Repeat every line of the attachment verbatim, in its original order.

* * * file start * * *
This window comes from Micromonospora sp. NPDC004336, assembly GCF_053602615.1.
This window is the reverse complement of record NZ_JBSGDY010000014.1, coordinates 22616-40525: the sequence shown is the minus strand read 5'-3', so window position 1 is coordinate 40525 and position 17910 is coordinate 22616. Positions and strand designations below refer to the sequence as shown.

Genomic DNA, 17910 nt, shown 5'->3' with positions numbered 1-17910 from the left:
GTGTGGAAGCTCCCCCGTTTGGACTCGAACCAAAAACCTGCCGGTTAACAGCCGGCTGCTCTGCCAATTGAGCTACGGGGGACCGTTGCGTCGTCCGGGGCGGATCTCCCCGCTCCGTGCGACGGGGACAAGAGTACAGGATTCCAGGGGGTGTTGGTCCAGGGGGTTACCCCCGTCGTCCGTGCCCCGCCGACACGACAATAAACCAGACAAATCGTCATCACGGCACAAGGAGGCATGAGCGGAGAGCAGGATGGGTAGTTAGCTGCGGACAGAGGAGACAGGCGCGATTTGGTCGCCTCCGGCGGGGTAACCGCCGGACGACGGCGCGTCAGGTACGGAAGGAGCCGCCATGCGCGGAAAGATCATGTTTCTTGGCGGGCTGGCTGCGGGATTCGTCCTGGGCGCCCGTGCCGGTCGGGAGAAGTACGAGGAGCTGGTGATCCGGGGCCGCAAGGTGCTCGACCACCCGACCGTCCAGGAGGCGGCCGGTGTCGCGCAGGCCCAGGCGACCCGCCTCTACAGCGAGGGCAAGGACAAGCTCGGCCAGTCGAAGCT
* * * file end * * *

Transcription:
This window comes from Micromonospora sp. NPDC004336, assembly GCF_053602615.1.
This window is the reverse complement of record NZ_JBSGDY010000014.1, coordinates 22616-40525: the sequence shown is the minus strand read 5'-3', so window position 1 is coordinate 40525 and position 17910 is coordinate 22616. Positions and strand designations below refer to the sequence as shown.

Genomic DNA, 17910 nt, shown 5'->3' with positions numbered 1-17910 from the left:
GTGTGGAAGCTCCCCCGTTTGGACTCGAACCAAAAACCTGCCGGTTAACAGCCGGCTGCTCTGCCAATTGAGCTACGGGGGACCGTTGCGTCGTCCGGGGCGGATCTCCCCGCTCCGTGCGACGGGGACAAGAGTACAGGATTCCAGGGGGTGTTGGTCCAGGGGGTTACCCCCGTCGTCCGTGCCCCGCCGACACGACAATAAACCAGACAAATCGTCATCACGGCACAAGGAGGCATGAGCGGAGAGCAGGATGGGTAGTTAGCTGCGGACAGAGGAGACAGGCGCGATTTGGTCGCCTCCGGCGGGGTAACCGCCGGACGACGGCGCGTCAGGTACGGAAGGAGCCGCCATGCGCGGAAAGATCATGTTTCTTGGCGGGCTGGCTGCGGGATTCGTCCTGGGCGCCCGTGCCGGTCGGGAGAAGTACGAGGAGCTGGTGATCCGGGGCCGCAAGGTGCTCGACCACCCGACCGTCCAGGAGGCGGCCGGTGTCGCGCAGGCCCAGGCGACCCGCCTCTACAGCGAGGGCAAGGACAAGCTCGGCCAGTCGAAGCT